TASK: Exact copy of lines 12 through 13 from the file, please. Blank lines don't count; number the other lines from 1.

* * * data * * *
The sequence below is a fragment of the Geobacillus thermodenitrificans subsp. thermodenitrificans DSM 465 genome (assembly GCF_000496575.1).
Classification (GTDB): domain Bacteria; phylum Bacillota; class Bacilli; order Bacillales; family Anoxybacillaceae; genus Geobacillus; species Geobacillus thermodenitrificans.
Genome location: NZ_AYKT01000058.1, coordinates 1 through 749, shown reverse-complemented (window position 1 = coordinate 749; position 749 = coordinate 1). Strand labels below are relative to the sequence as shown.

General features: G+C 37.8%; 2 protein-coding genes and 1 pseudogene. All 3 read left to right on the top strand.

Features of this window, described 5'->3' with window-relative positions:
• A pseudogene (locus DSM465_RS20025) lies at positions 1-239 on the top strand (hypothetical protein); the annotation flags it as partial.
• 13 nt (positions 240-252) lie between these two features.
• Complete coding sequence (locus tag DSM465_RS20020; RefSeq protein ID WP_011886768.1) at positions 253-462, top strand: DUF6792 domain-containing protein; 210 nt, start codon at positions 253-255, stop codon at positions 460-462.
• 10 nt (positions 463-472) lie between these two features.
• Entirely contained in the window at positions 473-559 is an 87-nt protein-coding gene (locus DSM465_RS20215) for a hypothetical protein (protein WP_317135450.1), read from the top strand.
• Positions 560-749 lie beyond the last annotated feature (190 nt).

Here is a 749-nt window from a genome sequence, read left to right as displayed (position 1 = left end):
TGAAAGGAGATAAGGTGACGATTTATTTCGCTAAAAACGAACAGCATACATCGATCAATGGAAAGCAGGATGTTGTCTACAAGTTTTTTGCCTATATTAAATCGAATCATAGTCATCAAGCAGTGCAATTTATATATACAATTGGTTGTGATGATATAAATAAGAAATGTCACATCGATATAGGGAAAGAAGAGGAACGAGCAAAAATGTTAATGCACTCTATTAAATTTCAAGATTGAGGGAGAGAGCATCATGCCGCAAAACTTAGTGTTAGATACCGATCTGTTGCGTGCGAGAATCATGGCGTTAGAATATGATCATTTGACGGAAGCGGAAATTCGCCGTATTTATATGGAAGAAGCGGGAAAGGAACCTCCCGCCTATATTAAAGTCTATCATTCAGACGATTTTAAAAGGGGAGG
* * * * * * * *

Here is a 749-nt window from a genome sequence, read left to right as displayed (position 1 = left end):
TGAAAGGAGATAAGGTGACGATTTATTTCGCTAAAAACGAACAGCATACATCGATCAATGGAAAGCAGGATGTTGTCTACAAGTTTTTTGCCTATATTAAATCGAATCATAGTCATCAAGCAGTGCAATTTATATATACAATTGGTTGTGATGATATAAATAAGAAATGTCACATCGATATAGGGAAAGAAGAGGAACGAGCAAAAATGTTAATGCACTCTATTAAATTTCAAGATTGAGGGAGAGAGCATCATGCCGCAAAACTTAGTGTTAGATACCGATCTGTTGCGTGCGAGAATCATGGCGTTAGAATATGATCATTTGACGGAAGCGGAAATTCGCCGTATTTATATGGAAGAAGCGGGAAAGGAACCTCCCGCCTATATTAAAGTCTATCATTCAGACGATTTTAAAAGGGGAGG